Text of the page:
Benjamin introduces his observation as a «modest methodological proposal». However, as we shall see, it would be a mistake not to recognize the slightly ironic sense of «modest». The problem is that of a historical knowledge, which is not limited to the historicist acceptance of the facts, but feeds on a constructive tension with its epistemic object. In short, the problem is to define the relationship between criticism and history, especially on the issue of representing the meaning and form of an epoch by analyzing its phenomena with a micrological method. The process will be, therefore, that of establishing oppositions, screening and re-configuring data and elements by operating selections «according to certain points of view, within the various “fields” of any epoch» (ibid.).
What appears «forward-looking», «lively» and «positive» will be divided, therefore, from what is shown as «abortive, retrograde, and obsolescent». If we would stop here, anyway, Benjamin's proposal could effectively sound «modest». This, we might observe, is nothing more than the standard view of a critical procedure. Benjamin's passage consists, however, in making the boundary between positive and negative – in whose light only the opposition between the vivum, the memorable of historical phenomenon, and the mortuum, what may be consigned to oblivion, makes sense – intimately mobile. The mobility of the boundary between the positive and the negative of historical knowledge, with its epistemically constructive dimension, implies the assumption of the negation principle as engine of a dialectical movement. By the power of negation, through its original inquietude Benjamin conceives the form of historical time to the second power: as the time of a construction, which finds in the destruction of the continuity appearance its generative moment (the other facies of its critical constructiveness).
In this regard, Benjamin's move is certainly mindful of Hegel's dialectic, which is the subject of a significant interest during his drafting of the Arcades's Project (surely via Marx, but also, perhaps, following the meeting with Kojève in Paris during the seminars of the Collège de Sociologie). At the same time, however, Benjamin sets the basis for a decisive confrontation with Hegel (as some brief, but eloquent statements in the whole Passagenwerk attest). Every negation thus acquires value in relation to the profile of the positive that it points out and leads to manifestation. Consequently, the contours of the living and the positive appear from the bottom of the negative. However, in this appearing of historical truth as an epistemic objects, there is nothing fixed forever. The separating and discerning power of negation is applied every time again to what had been previously excluded. The point of view changes, but the criteria that inspire the critical-negative movement have not been abandoned. In the gap, a new positive element emerges: «something different from previously signified» (ibid.). Without that a last line in time and in historical object can be predicted, a last line that makes the division between the positive and the negative something permanent. «And so on, ad infinitum – Benjamin concludes – until the entire past is brought into the present in a historical Apokatastasis» (ibid.).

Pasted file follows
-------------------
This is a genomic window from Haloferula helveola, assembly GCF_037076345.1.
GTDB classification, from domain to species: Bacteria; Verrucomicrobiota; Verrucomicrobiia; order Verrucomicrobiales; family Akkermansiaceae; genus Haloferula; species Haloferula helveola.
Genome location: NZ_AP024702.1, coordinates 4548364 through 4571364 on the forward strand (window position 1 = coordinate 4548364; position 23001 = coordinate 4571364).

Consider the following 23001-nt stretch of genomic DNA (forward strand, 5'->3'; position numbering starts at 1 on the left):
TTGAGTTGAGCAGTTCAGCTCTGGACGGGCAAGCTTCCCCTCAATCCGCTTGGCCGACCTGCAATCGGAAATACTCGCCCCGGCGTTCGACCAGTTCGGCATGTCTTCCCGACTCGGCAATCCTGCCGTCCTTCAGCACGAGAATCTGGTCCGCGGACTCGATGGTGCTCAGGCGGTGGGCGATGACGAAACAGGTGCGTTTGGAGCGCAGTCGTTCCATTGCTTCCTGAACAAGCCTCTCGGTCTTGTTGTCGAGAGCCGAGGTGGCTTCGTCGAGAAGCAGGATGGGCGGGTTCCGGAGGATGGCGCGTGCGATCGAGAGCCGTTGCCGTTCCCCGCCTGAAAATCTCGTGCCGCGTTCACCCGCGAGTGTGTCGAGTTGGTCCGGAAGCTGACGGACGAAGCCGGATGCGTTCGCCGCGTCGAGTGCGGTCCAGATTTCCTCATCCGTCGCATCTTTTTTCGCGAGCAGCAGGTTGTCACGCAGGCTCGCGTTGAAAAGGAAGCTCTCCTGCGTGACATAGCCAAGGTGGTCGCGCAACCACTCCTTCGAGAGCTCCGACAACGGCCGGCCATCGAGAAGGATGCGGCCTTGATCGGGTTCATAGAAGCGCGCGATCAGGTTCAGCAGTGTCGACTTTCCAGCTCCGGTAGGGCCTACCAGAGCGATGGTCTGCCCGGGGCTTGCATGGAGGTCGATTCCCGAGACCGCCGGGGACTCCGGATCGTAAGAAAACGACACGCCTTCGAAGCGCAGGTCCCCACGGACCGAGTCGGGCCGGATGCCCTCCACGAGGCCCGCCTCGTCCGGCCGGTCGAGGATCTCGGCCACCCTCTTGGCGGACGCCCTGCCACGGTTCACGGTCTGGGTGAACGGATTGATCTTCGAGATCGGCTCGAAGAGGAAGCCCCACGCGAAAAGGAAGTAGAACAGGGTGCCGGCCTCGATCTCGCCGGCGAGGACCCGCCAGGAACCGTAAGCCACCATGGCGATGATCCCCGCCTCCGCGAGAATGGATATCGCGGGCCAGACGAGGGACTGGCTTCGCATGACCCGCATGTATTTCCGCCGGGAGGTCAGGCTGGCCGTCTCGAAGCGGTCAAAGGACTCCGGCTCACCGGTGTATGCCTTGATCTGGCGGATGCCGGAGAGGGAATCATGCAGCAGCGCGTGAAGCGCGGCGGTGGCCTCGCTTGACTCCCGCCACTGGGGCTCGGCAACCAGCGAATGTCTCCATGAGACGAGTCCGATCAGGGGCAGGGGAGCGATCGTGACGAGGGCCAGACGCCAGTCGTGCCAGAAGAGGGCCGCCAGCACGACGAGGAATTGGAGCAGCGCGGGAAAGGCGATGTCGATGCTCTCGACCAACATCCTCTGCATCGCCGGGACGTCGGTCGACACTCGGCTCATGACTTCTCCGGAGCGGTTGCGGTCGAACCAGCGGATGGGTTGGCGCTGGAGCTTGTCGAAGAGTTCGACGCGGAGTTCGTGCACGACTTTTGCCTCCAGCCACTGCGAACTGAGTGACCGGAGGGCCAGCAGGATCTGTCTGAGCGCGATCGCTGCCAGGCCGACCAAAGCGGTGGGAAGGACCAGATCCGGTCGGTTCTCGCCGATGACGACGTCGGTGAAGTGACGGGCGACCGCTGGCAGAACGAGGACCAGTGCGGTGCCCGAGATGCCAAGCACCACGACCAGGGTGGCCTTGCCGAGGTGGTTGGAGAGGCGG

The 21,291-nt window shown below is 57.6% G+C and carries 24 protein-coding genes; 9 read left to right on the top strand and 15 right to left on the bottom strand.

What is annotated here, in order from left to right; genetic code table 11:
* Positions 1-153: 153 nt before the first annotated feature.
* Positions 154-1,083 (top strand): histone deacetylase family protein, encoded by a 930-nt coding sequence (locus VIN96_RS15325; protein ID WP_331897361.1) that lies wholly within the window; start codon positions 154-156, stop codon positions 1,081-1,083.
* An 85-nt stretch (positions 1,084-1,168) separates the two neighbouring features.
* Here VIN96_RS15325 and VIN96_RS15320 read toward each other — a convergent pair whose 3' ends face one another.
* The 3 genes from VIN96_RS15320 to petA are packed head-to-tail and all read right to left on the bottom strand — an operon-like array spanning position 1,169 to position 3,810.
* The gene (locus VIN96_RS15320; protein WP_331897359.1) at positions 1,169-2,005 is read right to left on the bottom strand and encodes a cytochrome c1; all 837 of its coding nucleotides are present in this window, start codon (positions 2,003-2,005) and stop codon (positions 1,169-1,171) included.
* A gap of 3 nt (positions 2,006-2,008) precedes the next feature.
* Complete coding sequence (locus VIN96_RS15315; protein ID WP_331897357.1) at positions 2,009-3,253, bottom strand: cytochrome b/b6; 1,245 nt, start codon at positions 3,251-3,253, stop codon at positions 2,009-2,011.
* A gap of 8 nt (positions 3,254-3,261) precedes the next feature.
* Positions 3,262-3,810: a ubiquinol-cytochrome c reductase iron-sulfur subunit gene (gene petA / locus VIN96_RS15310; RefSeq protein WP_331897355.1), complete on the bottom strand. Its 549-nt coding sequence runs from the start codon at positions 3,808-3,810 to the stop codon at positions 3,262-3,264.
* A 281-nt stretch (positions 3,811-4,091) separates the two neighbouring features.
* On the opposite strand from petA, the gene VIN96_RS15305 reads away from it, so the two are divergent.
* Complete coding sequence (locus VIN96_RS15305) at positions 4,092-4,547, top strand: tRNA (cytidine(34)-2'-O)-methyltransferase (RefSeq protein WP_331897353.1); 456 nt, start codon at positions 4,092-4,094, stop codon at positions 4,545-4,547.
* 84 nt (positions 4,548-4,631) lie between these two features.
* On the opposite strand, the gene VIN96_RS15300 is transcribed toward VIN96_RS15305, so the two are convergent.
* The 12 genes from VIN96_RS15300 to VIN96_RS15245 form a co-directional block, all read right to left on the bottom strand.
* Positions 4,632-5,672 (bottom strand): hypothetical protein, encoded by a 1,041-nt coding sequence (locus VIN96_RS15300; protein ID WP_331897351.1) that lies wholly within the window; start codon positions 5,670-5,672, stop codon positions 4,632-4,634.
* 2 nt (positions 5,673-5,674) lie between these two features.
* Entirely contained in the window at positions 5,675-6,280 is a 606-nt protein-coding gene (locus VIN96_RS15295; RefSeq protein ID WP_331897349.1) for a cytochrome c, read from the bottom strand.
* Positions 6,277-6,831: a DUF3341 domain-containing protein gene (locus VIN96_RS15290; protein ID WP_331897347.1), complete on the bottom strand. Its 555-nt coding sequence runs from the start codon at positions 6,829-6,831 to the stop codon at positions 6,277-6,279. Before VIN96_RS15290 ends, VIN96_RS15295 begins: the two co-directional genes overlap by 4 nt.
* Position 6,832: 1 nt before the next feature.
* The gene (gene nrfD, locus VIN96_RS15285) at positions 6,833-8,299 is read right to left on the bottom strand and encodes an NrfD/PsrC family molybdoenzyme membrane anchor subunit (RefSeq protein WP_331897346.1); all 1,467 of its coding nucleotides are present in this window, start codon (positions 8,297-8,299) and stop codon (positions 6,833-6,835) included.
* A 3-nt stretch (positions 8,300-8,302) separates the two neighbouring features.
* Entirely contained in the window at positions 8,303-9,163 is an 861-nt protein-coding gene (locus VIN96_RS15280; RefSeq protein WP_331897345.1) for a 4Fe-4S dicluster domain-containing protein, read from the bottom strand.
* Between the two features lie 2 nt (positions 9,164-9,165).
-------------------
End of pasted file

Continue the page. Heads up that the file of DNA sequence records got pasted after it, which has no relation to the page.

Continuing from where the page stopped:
With the latter observation, the purely methodological tonality of Benjamin's considerations is abandoned. The discourse on method here alludes directly to the question of the criterion, from which it moves and to which it applies, letting us see its theological and metaphysical assumption. The past that as a whole is brought into the present coincides logically with the figure of the Parousia, where the end generates the beginning. The premise of the entire work on the Parisian passages, in fact, consists in the reprise of Plato's program to save phenomena. A program, to which Benjamin shows himself faithful already in the book on The Origin of German Tragic Drama. To the Jewish Platonism of names outlined in the Foreword to the book on the Trauerspiel, in which philosophy has the task of restoring the original symbolic power, corresponds, in the Arcades Project, a Platonism from below – from the dark background of the historical material – with the task of making justice to every phenomenon, even to the most disjointed and marginal. The following fragment is sufficiently clear to dispel any doubt that the “ad infinitum” of the task, namely of the critical-dialectical movement of thought in relation to the historical object, could be interpreted in a historicist sense (against Benjamin's intentions). As the latter does not fail to note.